Hazdaz

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About Hazdaz

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  • Birthday November 10

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  1. Looks cool. Curious what folks in Germany have to say about this car. There were so few non-European cars there when I visited Germany a few years ago, and very, very few old classics.
  2. I'm through Hagerty as well and you basically set the price to what it would cost to replace the car - and I'd recommend including any extra cost you think you might have to go through since parts aren't exactly readily available. The cost difference for even a few grand extra is really minimal. They know their market - cars they ensure are typically someone's baby, and as such they tend to be cared for better than a daily driver. Plus the fact that an older car would typically not be driven that many miles, the odds are in the insurance company's favor that you won't need them because of an accident. Insurance is all about odds and statistics.
  3. Give me some details, mate. Price, etc...
  4. Never seen this before but I was ordering a starter on one website, and the list of choices for my 1964 401 is engine code KT or KV. On another site, they asked for the part number on the starter itself. Is that even easily found on the starter without disassembling everything? Its been pretty much non-stop rain over here (whole summer has been a wash-out!), so haven't had the chance to go out and grab the engine code off the block or look under the hood to see if I can even find any codes on the starter. One of the ones I was looking at was from Jegs: https://www.jegs.com/i/Powermaster/713/9501/10002/-1?ymm=4294829682+4294829225+4294829199 Autozone has one for TWICE the price: https://www.autozone.com/batteries-starting-and-charging/starter/duralast-starter/120294_23521_0 RockAuto only has the solenoid and not the entire unit. Kanter is the one asking for the tag number on the existing starter: https://www.kanter.com/productdetail.aspx?DeptNo=3100&MakeName=Buick&MakeYear=1964&CategoryID=400&ProductCode=4000&Router=Catalog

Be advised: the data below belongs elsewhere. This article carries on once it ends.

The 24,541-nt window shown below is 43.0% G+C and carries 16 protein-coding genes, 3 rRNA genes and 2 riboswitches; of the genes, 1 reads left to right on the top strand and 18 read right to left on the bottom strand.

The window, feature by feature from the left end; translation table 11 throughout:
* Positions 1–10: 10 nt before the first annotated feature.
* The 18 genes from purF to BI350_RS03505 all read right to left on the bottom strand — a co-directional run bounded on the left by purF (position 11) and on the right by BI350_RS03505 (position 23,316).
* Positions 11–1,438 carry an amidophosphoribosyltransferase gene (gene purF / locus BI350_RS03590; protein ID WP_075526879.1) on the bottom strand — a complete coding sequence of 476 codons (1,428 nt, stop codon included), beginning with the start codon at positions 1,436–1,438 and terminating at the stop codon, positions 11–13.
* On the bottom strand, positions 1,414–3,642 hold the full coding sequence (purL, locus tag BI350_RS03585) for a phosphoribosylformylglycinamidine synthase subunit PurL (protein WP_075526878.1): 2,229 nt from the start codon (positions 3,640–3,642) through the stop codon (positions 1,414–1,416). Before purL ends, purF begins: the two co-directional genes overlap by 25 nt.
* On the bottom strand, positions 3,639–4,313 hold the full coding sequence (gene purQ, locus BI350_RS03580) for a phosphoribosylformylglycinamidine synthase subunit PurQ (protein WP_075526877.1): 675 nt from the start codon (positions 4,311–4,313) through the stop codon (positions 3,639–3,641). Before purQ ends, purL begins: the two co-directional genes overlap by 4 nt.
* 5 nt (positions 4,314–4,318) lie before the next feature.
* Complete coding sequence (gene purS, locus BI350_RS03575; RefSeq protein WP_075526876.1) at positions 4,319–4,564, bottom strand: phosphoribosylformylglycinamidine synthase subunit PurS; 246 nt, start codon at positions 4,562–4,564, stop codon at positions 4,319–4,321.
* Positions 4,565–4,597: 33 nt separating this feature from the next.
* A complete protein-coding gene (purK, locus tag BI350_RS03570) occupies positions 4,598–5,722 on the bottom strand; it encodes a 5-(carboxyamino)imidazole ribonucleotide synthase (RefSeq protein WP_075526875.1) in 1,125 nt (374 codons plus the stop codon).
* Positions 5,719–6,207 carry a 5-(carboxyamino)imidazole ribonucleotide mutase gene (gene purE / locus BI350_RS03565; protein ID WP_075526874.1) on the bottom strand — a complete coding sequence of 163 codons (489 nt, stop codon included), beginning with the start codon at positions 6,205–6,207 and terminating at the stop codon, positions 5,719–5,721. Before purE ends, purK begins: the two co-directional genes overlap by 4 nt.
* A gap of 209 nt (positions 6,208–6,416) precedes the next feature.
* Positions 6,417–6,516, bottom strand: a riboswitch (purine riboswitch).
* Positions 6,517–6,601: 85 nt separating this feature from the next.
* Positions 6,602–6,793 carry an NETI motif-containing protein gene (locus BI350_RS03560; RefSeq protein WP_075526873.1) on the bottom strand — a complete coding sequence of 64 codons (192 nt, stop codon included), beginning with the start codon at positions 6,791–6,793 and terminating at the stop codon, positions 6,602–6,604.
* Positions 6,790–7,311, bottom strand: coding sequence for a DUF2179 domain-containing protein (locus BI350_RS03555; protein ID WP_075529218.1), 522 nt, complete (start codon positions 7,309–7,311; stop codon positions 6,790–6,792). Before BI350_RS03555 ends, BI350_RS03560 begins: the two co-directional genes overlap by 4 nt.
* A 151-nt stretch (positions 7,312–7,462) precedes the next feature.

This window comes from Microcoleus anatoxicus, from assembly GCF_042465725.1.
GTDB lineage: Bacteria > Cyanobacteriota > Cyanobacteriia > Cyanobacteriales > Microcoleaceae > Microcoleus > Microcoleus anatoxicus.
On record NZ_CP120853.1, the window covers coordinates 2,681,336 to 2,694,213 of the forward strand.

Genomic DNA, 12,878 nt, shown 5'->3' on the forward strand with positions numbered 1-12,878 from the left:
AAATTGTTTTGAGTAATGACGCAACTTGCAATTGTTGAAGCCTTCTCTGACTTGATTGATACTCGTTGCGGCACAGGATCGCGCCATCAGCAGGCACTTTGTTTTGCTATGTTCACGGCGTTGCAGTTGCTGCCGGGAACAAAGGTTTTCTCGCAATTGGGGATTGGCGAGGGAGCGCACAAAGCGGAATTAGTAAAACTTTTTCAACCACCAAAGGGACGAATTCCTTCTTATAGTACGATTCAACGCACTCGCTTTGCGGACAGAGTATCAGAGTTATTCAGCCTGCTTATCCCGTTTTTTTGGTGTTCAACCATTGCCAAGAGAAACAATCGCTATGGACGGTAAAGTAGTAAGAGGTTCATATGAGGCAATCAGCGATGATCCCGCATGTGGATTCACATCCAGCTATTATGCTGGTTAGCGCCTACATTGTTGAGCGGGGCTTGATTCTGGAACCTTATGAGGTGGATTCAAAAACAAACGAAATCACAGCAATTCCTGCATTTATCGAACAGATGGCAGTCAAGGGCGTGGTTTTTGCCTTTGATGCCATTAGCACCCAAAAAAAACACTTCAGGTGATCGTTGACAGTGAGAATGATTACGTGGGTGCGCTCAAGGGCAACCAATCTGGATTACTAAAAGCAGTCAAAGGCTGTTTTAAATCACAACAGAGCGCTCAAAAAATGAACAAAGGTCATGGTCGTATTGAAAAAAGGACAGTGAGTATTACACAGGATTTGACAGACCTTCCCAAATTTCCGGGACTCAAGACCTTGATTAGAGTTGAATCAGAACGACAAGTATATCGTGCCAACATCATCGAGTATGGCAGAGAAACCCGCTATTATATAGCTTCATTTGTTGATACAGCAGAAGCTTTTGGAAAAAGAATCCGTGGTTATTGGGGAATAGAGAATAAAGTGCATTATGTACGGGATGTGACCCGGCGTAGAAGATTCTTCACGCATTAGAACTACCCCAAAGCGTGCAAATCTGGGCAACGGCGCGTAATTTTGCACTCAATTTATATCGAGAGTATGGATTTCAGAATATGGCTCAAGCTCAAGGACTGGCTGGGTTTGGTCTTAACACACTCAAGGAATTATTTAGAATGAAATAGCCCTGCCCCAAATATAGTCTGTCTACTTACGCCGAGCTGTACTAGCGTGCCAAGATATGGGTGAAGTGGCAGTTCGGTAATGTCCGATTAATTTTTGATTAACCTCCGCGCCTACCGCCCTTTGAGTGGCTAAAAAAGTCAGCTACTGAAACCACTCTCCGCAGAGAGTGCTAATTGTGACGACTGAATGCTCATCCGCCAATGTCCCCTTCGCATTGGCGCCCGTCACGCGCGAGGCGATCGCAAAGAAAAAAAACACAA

5. Have you looked at Walnut shell blasting? It's not nearly as hard as sandblasting and shouldn't damage the base metal but can take any finish off of it.
  6. Much more common on classic pickups and ratrods, but a Mexican blanket would do it.
  7. I won a couple of cans of this glass cleaner at a car show last year. Best glass cleaner I've ever used.
  8. Do you have a website? Or at least specs/info? I'm also in CT, where are you located?
  9. Is it really? My current set up had a resistor on it already. The car was rebuilt before I even bought it, so not sure if those guys didn't know that it was built in or what. My understanding is that the resistor helps increase the life of the points, but reduces the spark going to the distributor (and thus spark plugs). I had been searching here and some people were talking about Petronix Ignitor upgrade to their stock distributor. Does anyone have further opinions on this set up? Worth the cost? If I am correct, it helps improve the responsiveness of the motor.
  10. Chrome is way harder than steel. About 8.5
  11. Thanks for the reply. I'll give it a shot with the cleaned-up coil I have, but probably also going to order up an MSD Blaster II coil (with resistor) unless folks think there is a better option out there. This coil was mounted horizontally and everything I've read states that its recommended they are mounded vertically.
  12. Looks like windshield glass is about 6-6.5 on the moh's hardness scale, and steel is roughly at a 4-4.5 (but can vary quite a bit). According to that, you should be fine with steel wool. I still would be very reluctant to do it myself.
  13. So I've been having issues with the '64 not starting and I think (hope) I've diagnosed it down to it having a bad coil. Took it off the car and long story short, the wire from the condenser coil snapped not giving me any way to solder it back on. I checked the resistance on the primary and secondary coils and only the secondary one looked within spec, but the terminals did have gunk on them too. I cleaned the corrosion and gunk off the terminals on the coil and I was hoping to test it out, but I'm guessing that might not be a good idea if the condenser isn't attached to the circuit. I'm seeing that regular coils are about $25 and MSD ones are around $40-50. None of them have a condenser on them though. Are these newer style coils that don't need a condenser? Is it built into the coil itself? Does the car need to have one installed? Or does anyone have an even better solution altogether (like a more modern ignition system)?
  14. https://bringatrailer.com/listing/1965-buick-riviera-6/ This color combination is stunning in my opinion. My '64 is a similar exterior, but combine that with the tan/brown interior - WOW. BTW, is it me, or does that nailhead seem to "shake" more than normal when he popped the hood? I don't have any other ones to go by, but the one in the video seems like it vibrates more than I was expecting. Could be just my imagination.